Borjian, A., & Padilla, A. (2010). Voices from Mexico: How American Teachers can Meet the Needs of Mexican Immigrant Students. Urban Review, 42(4), 316–328. https://doi-org.libserv-prd.bridgew.edu/10.1007/s11256-009-0135-0
This source explores both ESL teachers in Mexico and teachers of immigrant students in the United States. The article explains that many families flee from Mexico due to economic hardship and often come to the United States with a disadvantage academically due to differences in teaching, language barriers, etc. Schools in the United States may not be prepared for these students’ needs and emphasizes the importance of programs to make sure that these needs are met; and that the needs rely heavily on the effectiveness of the teachers in the school.
Conger, D., & Finkelstein, M. (2003). Foster Care and School Mobility. The Journal of Negro
Education, 72(1), 97-103. doi:10.2307/3211293.
In Conger and Finkelstein’s journal, the authors discuss the issues that surround foster children; therefore, they experience high rates of school mobility. They also bring up potential solutions. By addressing the difficulties that these children face, Conger and Finkelstein bring in studies from the commissioners of New York City child welfare agency, the Administration for Children Services, and the Department of Education. They come up with solutions such as 1) preventing school transfer, 2) ensuring that children are placed in their home neighborhood, and 3) basic training for teachers on the structures and various functions of the child welfare system. This journal brings together studies from different educational research and services programs to support its argument. It also offers different perspectives on how to better foster children’s circumstances. I find this article useful because it builds up my argument on what foster children go through when they are forced to move home from home. Another bonus is that this article also provides solutions to the situation and how teachers can help.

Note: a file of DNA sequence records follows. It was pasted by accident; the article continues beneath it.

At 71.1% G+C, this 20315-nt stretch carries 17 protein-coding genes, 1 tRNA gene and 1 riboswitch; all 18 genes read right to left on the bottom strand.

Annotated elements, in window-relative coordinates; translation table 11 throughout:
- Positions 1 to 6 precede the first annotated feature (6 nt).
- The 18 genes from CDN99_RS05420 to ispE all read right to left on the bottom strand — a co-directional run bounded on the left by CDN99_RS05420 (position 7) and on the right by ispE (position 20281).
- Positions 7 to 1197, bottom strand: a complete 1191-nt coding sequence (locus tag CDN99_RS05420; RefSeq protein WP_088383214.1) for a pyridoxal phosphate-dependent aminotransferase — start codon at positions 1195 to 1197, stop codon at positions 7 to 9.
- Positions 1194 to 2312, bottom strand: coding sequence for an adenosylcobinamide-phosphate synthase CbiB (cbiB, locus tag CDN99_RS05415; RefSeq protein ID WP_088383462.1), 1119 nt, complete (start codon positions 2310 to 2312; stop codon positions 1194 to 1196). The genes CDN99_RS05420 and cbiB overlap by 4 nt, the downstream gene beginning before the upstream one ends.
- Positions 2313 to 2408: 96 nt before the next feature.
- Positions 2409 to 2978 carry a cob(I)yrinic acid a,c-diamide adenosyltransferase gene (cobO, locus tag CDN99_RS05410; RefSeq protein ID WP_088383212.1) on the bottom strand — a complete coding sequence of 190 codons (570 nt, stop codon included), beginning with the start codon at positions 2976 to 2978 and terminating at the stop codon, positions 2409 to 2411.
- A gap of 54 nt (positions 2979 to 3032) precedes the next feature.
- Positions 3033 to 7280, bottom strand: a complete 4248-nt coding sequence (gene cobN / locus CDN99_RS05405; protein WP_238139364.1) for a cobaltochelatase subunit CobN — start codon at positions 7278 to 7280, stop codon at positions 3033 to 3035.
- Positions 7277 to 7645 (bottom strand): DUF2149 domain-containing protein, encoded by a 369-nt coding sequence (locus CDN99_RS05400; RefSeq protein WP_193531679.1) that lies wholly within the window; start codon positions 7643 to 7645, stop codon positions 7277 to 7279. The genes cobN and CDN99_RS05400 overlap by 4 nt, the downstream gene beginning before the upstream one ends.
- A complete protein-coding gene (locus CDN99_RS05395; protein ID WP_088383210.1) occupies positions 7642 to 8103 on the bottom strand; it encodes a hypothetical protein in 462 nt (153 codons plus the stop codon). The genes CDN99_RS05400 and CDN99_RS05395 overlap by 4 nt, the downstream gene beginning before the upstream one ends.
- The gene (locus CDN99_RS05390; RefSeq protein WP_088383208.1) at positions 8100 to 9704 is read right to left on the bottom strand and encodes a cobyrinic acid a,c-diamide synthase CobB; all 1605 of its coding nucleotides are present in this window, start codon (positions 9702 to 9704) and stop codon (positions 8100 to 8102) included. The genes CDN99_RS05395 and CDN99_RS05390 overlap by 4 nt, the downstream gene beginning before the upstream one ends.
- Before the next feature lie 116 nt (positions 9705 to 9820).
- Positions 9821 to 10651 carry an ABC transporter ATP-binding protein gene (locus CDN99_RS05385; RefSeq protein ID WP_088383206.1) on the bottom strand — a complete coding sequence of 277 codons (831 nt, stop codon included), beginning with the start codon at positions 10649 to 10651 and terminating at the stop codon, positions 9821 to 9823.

Vera, E. M., Israel, M. S., Coyle, L., Cross, J., Knight-Lynn, L., Moallem, I., Bartucci, G., & Goldberger, N. (2012). Exploring the Educational Involvement of Parents of English Learners. School Community Journal, 22(2), 183–202.
The argument of this article is to examine the relationships among a range of specific barriers and facilitators of parent involvement and a variety of types of school involvement within a diverse group of immigrant parents of (ELs) in four elementary school districts. This study features ideas of the design and implementation of interventions (e.g., parent programs, school policy changes) with the goal of increasing the parental involvement of EL students because parent involvement is crucial to the EL learner.
Lahaie Claudia. (2008). School Readiness of Children of Immigrants: Does Parental Involvement Play a Role? Social Science Quarterly, 89(3), 684–705.
This article argues that Parental involvement decreases the gap in math scores between children of immigrants and children of the native born by a third of a standard deviation. Parental involvement appears to benefit children of immigrants and given that they have lower academic achievement than children of the native born, and suggests that policies and practices targeting children of immigrants could help decrease the academic achievement gap between children of immigrants and children of the native born.